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Capitol Hill welcomes Gemini Room

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Photo courtesy of Tanner Mclaughlin / Gemini Room
Photo courtesy of Tanner Mclaughlin / Gemini Room

The Gemini Room opened its doors to customers for its first day of business on December 16, in the former Capitol Hill location of the beloved Cafe Pettirosso at 1101 E. Pike St. Though the new business, like the old one, is a cafe and bar, the Gemini brings something new to the Hill with its late hours, calm vibes, and an interior design that fosters a communal atmosphere.

"It has been great," said co-founder Tanner Mclaughlin of the joint's opening day. "Of course, we're a new business, so there's always kinks to work out that we don't foresee until you open the doors. But so far the feedback has been incredible. We have, and are a part of, an incredible community up here, and they have definitely showed up for us, so we can't be more thankful."

Photo courtesy of Tanner Mclaughlin / Gemini Room  

Friends and colleagues of Mclaughlin had been filing in all afternoon to offer their congratulations and try some of the fare, but they were far from the only patrons.

When I entered the place from 11th Avenue, a few solo visitors were resting their elbows on the high two-person tables at the front. Small groups passed in and out of the orbit of the central coffee table in the lounge, where Mclaughlin and three others were sitting in armchairs and chatting.

I ordered a breakfast sandwich and an americano, and took my number to a coffee table in a corner of the lounge. The color scheme of the room was autumnal, with browns, yellows, oranges, and golds, steering clear of any red for the most part. Both the lighting and the music were clear and gentle. The loudest thing in the room was a child laughing at the antics of a lean, black dog.

Photo courtesy of Tanner Mclaughlin / Gemini Room  

The person responsible for interior decoration, Mclaughlin said, was none other than Murf Hall. For those unfamiliar with the business side of Capitol Hill, Hall and his husband, Joey Burgess, own a good portion of Capitol Hill's most iconic Queer businesses, like Elliott Bay Book Company, Queer/Bar, and the Cuff Complex. Together with their associates, they're known as the Burgess/Hall Group, and they've seen their businesses (some they recently bought) through the worst of the COVID-19 pandemic.

Part of Burgess/Hall's mission, Mclaughlin explained, was to "preserve" Capitol Hill's spirit as a center for minority-owned businesses, and by extension make it a friendly place for people who are Queer, BIPOC, or from other diverse communities.

Photo courtesy of Tanner Mclaughlin / Gemini Room  

That intention extends all the way to how the Gemini Room's seating is set up. A long bench extends from the far back corner, encouraging communal seating, and something that looks like a reading nook occupies another spot. Many of the chairs face each other, but there's nothing stopping patrons from moving a chair or table from one spot to another.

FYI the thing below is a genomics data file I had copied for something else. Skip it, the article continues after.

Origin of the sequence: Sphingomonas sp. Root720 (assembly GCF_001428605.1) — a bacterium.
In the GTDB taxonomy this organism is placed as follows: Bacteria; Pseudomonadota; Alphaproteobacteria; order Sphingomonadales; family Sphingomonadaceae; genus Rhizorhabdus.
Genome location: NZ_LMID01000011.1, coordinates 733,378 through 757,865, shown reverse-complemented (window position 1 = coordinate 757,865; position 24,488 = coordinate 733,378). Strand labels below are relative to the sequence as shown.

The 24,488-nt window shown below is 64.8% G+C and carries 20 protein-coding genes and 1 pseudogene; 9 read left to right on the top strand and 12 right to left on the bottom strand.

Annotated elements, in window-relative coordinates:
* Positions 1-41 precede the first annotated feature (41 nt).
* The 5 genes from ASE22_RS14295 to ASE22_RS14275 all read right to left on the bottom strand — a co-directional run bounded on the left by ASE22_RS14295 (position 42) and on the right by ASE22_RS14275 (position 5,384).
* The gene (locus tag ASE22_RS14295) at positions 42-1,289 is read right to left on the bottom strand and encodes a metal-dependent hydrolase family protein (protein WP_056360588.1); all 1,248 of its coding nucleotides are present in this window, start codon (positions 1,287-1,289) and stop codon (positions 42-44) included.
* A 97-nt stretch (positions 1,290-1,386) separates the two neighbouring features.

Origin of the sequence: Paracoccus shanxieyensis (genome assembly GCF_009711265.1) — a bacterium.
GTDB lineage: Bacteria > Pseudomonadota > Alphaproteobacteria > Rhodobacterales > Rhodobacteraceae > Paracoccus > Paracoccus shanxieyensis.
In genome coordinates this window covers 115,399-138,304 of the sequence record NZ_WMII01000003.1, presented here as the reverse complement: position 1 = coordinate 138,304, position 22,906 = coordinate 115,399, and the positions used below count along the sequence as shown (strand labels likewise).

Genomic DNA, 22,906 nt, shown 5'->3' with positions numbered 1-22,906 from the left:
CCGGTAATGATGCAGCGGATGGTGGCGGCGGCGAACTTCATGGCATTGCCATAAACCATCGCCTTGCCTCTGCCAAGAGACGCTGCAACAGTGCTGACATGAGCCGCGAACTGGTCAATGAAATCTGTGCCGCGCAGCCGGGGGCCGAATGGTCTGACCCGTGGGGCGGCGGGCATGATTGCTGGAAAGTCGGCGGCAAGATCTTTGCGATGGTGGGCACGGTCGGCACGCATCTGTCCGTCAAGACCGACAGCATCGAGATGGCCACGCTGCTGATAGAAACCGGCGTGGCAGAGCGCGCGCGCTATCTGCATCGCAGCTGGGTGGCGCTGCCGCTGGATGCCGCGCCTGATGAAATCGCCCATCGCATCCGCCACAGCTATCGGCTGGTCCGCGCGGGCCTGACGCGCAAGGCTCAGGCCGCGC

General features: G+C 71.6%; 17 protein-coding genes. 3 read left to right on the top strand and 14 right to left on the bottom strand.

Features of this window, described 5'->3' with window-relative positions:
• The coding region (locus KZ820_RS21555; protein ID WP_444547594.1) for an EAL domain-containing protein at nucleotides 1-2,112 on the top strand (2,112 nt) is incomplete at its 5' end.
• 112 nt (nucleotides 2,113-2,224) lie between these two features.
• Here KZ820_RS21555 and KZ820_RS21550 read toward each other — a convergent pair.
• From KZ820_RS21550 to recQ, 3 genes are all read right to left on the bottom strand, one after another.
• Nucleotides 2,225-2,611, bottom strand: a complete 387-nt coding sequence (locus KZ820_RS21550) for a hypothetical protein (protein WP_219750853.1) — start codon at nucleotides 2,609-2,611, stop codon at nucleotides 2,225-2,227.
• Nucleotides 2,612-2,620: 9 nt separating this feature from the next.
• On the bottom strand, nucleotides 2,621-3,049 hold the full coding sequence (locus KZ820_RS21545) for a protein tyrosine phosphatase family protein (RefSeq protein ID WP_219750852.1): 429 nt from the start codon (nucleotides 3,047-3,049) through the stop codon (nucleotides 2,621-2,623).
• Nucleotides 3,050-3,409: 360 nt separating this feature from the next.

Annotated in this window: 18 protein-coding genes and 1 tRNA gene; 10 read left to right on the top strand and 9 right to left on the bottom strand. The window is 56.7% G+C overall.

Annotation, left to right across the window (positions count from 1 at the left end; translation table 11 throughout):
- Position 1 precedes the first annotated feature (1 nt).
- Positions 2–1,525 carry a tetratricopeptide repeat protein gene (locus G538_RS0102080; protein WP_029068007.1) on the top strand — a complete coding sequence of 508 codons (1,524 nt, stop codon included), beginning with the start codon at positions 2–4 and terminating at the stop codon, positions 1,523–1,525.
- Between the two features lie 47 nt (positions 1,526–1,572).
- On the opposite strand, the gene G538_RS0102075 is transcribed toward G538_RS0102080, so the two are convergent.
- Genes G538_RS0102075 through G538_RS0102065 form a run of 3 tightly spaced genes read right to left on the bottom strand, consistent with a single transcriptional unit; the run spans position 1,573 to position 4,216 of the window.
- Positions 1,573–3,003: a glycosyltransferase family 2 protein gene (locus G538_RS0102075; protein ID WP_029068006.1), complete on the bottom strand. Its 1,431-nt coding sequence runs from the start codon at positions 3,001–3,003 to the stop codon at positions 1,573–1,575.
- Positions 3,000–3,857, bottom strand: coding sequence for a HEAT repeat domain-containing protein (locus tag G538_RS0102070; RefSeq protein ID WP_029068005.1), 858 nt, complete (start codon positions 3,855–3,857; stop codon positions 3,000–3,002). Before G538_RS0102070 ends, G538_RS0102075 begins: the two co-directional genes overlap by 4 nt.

"I think Gemini Room is definitely designed in a way to be what you want it to be," Mclaughlin said. "It can be communal if you want it to be, or you are more than welcome to have your own intimate corner."

Mclaughlin was responsible for the place's branding. She went with the name Gemini Room "because it speaks to the duality of the day to night service, so it's like the light twin [and] the dark twin," she said. "And that plays into the logo with the double-headed snake."

The string of lights along the ceiling, behind a facade of wooden slats, will change from white to other colors during the evening, to fit the nighttime mood.

I'm not into astrology, and I can say with confidence that Mclaughlin didn't go overboard with the zodiac theme at the Gemini. Many of the patterns and designs of the furniture felt as if they were drawn from the 1960s or 70s, with some of the armchairs seemingly dip painted. But there was no tie-dye or big star charts, nor a huge array of zodiac-themed drinks or food. And that, Mclaughlin said, was intentional.

"We wanted it to be as close to a theme bar without being a theme bar," she said.

Photo courtesy of Tanner Mclaughlin / Gemini Room  

The americano was well-rounded, and not overly bitter or sour, which was a good sign for the other espresso drinks. The breakfast sandwich was both substantial and delicious, which, at its price, was basically required. Mind, while it was double the cost of your standard Starbucks sandwich, it left me deeply content rather than bloated.

As for the future, there are some events in the works — for instance, a New Year's Eve party — but unlike so many other late-night destinations on Capitol Hill, the Gemini Room will maintain a much more mellow atmosphere, Mclaughlin said.

"It's definitely the place to come to before you go to the club, or in lieu of the club, or if you're just not a crazy party person," she said. "You can go on a date, you can read a book, you can have a more wild night out, [or] you can spend time with friends."

You can learn more about the Gemini Room at https://www.thegeminiroom.com/.